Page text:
Small Wonders

I want to write today about the amazing feat of technological advancement illustrated by this picture.

There are two memory systems shown. In the background, a core memory fragment with an 8 byte capacity and resting on top of it, a Micro SD card with an 8 Gig capacity.

Here’s the clincher. While these memory systems both have a similar total cost, the SD card has a billion (‭1,073,741,824‬ to be exact) times the capacity! Now, for such small devices, there’s a lot to know about them. It turns out that we’re all in luck. The YouTube channel Explaining Computers does a fantastic job of… explaining computer stuff! In particular, a recent video did such a fantastic job of making the complex world of SD memory devices simple that I just had to take notes. The summary of those notes is here.

Given the amount of effort that went into the video, I do not think it appropriate to reproduce that material here. You should watch the video for yourself or at least refer to the notes. Instead, I thought it might be useful to examine some actual SD cards and see what can be learned from their various markings:

Let’s start off with an older device. We can see that this is a 4 Gig High Capacity (HC) Micro SD card, with a write speed of 4 MB per second (C4). It has no other attributes specified.

The second example is the popular Samsung EVO, 32 Gig High Capacity (HC) Micro SD card. It has a write speed of 10 MB per second (U1). Sorry, the HC part is just barely legible in the picture, but it is there.

Our last example is the newest device that I own. It has the most attributes, namely: 128 Gig, Extended Capacity (XC), a write speed of 30 MB per second (U3 and V30), a bus speed of 104 MB per second (I) and a basic, level 1 application rating (A1).

Initially, SD media were designed for devices like cameras and other media recorders. That is why earlier specifications placed such emphasis on write speed above all. Lately, we’ve been seeing these devices being used as the non-volatile memory of small computers like the Raspberry Pi. While media recorders typically blast out large amounts of data to one file at a time, applications often read and write to a very large number of smaller files. This usage pattern has resulted in a new emphasis on application performance and the A1 and A2 ratings. A great look at this is also to be found at my favorite source here.

Finally, a disclaimer. I have no relationship with the video blog Explaining Computers, beyond subscribing and being a fan. I receive no recognition or compensation of any kind for this posting. I simply feel that this information is useful and should be made available.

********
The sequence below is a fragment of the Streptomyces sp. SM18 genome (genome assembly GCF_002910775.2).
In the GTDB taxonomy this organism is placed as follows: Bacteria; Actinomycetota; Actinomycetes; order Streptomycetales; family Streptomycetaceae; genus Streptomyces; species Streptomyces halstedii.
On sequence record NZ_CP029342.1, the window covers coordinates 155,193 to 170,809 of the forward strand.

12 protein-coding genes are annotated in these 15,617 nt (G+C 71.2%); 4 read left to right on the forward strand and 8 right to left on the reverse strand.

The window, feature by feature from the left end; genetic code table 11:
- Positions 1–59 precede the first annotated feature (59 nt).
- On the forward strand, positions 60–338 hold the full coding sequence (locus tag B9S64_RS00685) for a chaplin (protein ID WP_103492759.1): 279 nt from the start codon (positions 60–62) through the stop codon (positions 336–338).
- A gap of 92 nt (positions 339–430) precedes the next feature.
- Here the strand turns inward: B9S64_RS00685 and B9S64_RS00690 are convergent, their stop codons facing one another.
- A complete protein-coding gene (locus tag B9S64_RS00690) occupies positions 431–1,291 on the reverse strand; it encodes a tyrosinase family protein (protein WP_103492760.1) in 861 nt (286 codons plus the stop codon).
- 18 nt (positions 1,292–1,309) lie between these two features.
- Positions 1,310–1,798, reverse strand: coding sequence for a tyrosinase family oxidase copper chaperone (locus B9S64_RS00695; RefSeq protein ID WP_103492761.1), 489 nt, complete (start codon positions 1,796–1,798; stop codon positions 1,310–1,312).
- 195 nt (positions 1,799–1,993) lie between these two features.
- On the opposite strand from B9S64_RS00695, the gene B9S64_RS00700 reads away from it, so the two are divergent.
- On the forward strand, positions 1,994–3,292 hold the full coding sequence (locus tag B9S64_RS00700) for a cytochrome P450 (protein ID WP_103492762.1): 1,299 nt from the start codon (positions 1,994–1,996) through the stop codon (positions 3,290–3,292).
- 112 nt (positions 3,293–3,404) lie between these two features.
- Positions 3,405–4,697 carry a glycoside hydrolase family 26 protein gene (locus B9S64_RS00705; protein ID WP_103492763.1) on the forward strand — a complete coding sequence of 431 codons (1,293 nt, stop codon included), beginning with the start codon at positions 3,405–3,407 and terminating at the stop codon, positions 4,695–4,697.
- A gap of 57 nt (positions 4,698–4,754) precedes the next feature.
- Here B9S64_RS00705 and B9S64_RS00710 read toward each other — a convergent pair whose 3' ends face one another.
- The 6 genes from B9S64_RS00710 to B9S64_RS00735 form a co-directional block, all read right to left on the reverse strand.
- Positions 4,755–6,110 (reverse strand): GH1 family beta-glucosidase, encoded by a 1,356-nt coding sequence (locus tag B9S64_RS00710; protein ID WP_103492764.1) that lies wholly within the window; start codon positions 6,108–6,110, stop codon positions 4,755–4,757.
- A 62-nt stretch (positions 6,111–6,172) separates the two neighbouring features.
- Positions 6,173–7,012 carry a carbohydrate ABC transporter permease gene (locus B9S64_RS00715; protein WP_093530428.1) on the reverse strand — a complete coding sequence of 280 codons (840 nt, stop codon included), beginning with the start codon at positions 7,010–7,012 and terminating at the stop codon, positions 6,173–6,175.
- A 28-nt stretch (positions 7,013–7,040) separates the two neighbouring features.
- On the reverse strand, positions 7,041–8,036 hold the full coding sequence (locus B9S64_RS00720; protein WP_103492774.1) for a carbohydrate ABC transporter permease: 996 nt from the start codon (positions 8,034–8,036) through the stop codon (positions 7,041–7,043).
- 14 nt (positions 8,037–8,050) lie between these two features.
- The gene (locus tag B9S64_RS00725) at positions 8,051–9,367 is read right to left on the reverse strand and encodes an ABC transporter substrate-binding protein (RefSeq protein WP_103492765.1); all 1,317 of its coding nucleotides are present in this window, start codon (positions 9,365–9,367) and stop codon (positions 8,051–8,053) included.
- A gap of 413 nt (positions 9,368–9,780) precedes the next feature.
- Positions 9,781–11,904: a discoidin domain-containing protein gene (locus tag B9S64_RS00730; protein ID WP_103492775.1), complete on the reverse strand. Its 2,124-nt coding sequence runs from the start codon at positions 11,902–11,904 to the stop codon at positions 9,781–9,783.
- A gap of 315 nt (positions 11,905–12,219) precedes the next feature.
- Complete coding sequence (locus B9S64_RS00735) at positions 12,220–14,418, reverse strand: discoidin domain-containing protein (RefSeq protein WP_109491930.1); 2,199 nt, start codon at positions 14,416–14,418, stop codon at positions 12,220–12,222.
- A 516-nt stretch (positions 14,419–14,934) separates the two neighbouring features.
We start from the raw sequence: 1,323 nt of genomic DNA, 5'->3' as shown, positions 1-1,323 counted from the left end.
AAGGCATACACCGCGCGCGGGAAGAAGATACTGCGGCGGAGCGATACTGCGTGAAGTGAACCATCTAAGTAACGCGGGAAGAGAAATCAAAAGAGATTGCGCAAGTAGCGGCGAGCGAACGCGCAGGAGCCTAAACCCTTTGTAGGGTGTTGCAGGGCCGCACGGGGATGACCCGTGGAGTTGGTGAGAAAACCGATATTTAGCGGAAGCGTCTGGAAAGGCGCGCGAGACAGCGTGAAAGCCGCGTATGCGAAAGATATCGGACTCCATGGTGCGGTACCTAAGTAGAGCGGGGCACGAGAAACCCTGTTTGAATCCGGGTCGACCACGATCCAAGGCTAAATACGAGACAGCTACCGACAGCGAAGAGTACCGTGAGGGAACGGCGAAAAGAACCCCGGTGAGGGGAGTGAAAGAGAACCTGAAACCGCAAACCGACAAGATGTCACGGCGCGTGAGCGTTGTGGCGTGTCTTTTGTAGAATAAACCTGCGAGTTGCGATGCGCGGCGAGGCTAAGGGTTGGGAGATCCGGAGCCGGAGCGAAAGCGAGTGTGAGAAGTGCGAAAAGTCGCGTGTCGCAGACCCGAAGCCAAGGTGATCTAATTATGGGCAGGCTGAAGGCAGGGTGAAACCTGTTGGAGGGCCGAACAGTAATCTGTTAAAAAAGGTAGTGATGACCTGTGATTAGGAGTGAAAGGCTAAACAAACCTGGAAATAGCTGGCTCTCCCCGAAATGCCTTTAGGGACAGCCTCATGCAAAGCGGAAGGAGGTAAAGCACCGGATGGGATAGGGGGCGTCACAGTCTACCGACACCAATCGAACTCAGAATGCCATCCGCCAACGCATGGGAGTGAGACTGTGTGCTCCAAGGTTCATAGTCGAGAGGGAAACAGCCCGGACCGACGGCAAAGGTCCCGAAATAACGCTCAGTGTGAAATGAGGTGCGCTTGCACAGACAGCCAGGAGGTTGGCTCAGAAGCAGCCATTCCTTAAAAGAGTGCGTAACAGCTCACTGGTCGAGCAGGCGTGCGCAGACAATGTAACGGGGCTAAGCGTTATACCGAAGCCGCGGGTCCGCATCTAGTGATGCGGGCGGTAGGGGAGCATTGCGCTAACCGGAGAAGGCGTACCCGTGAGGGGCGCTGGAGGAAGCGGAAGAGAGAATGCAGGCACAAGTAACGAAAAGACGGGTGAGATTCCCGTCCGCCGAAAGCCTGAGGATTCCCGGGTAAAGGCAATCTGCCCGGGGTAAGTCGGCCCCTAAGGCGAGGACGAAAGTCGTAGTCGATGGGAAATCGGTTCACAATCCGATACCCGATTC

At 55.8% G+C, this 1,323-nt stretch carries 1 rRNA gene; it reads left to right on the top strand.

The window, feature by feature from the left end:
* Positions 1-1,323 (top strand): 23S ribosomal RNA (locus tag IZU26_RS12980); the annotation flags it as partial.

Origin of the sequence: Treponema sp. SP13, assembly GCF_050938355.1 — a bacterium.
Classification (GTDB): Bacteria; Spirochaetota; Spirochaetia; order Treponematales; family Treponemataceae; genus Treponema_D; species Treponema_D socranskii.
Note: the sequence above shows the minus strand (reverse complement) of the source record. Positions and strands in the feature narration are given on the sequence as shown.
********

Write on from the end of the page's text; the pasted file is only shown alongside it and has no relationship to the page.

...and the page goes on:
The next time you go shopping for SD memory, it would be a good idea to know what the specifications are and what they mean. It could make the difference between poor or unreliable performance with a slow device or paying too much for performance or features you don’t need.

Your truly

Peter Camilleri (aka Squidly Jones)

Mock-up testing on another scale!

As a programmer, I often need to test code that interacts with other code. In the ideal universe, that testing would be done by interacting with the actual code. When this is not feasible, mocks and stubs are used as stand-ins.

Today, I had occasion to see mocks and stubs on a slightly different scale:


The reactor mock-up at the Darlington Nuclear Power Facility.

I was lucky to have a tour of the the reactor mock-up at the Darlington Nuclear Power Plant near where I live in Ontario, Canada. The power facility is due for some tender loving care over the next decade or so and it turns out that similar maintenance projects  on similar (CANDU) class nuclear facilities have a poor track record for going over budget and time. When it comes to saving time and money, I understand mock-ups.

The idea of a mock-up reactor is to allow testing of tools and procedures, and training of personnel in a safe, low pressure environment, with the clock (or geiger counter) NOT running. This is an excellent idea and I was reminded of the training methods used by NASA in preparing astronauts for work to be done in the vastly more dangerous environment of space.

Now for dollars! The mock-up facility has a (hefty) price tag of $40 Million, but is expected to return savings benefits of $100 Million during the course of the reactor work. This does not count its value for on-going operations or the possible sale of training time to other operators who need to prepare for their refurbishment projects.